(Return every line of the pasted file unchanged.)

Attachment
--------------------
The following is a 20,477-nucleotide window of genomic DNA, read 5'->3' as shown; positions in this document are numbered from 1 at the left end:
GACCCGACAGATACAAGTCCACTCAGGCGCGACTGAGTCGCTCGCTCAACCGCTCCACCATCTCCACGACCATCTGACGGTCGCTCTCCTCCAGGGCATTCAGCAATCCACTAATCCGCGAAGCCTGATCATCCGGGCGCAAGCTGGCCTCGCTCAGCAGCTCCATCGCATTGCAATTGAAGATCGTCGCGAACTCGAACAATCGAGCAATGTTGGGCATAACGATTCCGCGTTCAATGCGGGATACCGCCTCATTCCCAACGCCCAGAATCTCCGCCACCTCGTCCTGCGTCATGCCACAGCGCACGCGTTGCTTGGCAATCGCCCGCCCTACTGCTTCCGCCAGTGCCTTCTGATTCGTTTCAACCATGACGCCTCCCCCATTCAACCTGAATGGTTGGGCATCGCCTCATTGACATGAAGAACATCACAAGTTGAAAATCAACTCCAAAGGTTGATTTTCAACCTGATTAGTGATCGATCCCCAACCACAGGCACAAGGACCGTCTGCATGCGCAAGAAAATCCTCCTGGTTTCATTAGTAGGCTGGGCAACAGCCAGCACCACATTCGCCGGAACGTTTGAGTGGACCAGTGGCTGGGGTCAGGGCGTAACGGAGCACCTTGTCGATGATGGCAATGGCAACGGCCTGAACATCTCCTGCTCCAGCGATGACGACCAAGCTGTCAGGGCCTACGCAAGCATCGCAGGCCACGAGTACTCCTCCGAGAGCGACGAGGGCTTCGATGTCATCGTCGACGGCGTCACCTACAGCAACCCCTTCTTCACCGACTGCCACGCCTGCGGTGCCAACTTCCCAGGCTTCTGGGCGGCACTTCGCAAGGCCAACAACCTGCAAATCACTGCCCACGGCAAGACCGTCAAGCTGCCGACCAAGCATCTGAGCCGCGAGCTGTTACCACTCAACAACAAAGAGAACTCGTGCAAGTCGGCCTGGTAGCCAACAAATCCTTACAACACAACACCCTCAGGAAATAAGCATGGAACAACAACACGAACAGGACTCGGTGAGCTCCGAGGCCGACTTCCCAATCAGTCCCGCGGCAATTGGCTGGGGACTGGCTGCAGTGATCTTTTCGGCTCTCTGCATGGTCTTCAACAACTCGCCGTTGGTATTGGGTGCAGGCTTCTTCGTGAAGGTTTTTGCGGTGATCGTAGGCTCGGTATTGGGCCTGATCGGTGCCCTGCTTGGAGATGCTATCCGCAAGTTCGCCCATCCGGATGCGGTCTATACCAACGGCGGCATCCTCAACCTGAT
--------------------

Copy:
The following is a 20,477-nucleotide window of genomic DNA, read 5'->3' as shown; positions in this document are numbered from 1 at the left end:
GACCCGACAGATACAAGTCCACTCAGGCGCGACTGAGTCGCTCGCTCAACCGCTCCACCATCTCCACGACCATCTGACGGTCGCTCTCCTCCAGGGCATTCAGCAATCCACTAATCCGCGAAGCCTGATCATCCGGGCGCAAGCTGGCCTCGCTCAGCAGCTCCATCGCATTGCAATTGAAGATCGTCGCGAACTCGAACAATCGAGCAATGTTGGGCATAACGATTCCGCGTTCAATGCGGGATACCGCCTCATTCCCAACGCCCAGAATCTCCGCCACCTCGTCCTGCGTCATGCCACAGCGCACGCGTTGCTTGGCAATCGCCCGCCCTACTGCTTCCGCCAGTGCCTTCTGATTCGTTTCAACCATGACGCCTCCCCCATTCAACCTGAATGGTTGGGCATCGCCTCATTGACATGAAGAACATCACAAGTTGAAAATCAACTCCAAAGGTTGATTTTCAACCTGATTAGTGATCGATCCCCAACCACAGGCACAAGGACCGTCTGCATGCGCAAGAAAATCCTCCTGGTTTCATTAGTAGGCTGGGCAACAGCCAGCACCACATTCGCCGGAACGTTTGAGTGGACCAGTGGCTGGGGTCAGGGCGTAACGGAGCACCTTGTCGATGATGGCAATGGCAACGGCCTGAACATCTCCTGCTCCAGCGATGACGACCAAGCTGTCAGGGCCTACGCAAGCATCGCAGGCCACGAGTACTCCTCCGAGAGCGACGAGGGCTTCGATGTCATCGTCGACGGCGTCACCTACAGCAACCCCTTCTTCACCGACTGCCACGCCTGCGGTGCCAACTTCCCAGGCTTCTGGGCGGCACTTCGCAAGGCCAACAACCTGCAAATCACTGCCCACGGCAAGACCGTCAAGCTGCCGACCAAGCATCTGAGCCGCGAGCTGTTACCACTCAACAACAAAGAGAACTCGTGCAAGTCGGCCTGGTAGCCAACAAATCCTTACAACACAACACCCTCAGGAAATAAGCATGGAACAACAACACGAACAGGACTCGGTGAGCTCCGAGGCCGACTTCCCAATCAGTCCCGCGGCAATTGGCTGGGGACTGGCTGCAGTGATCTTTTCGGCTCTCTGCATGGTCTTCAACAACTCGCCGTTGGTATTGGGTGCAGGCTTCTTCGTGAAGGTTTTTGCGGTGATCGTAGGCTCGGTATTGGGCCTGATCGGTGCCCTGCTTGGAGATGCTATCCGCAAGTTCGCCCATCCGGATGCGGTCTATACCAACGGCGGCATCCTCAACCTGAT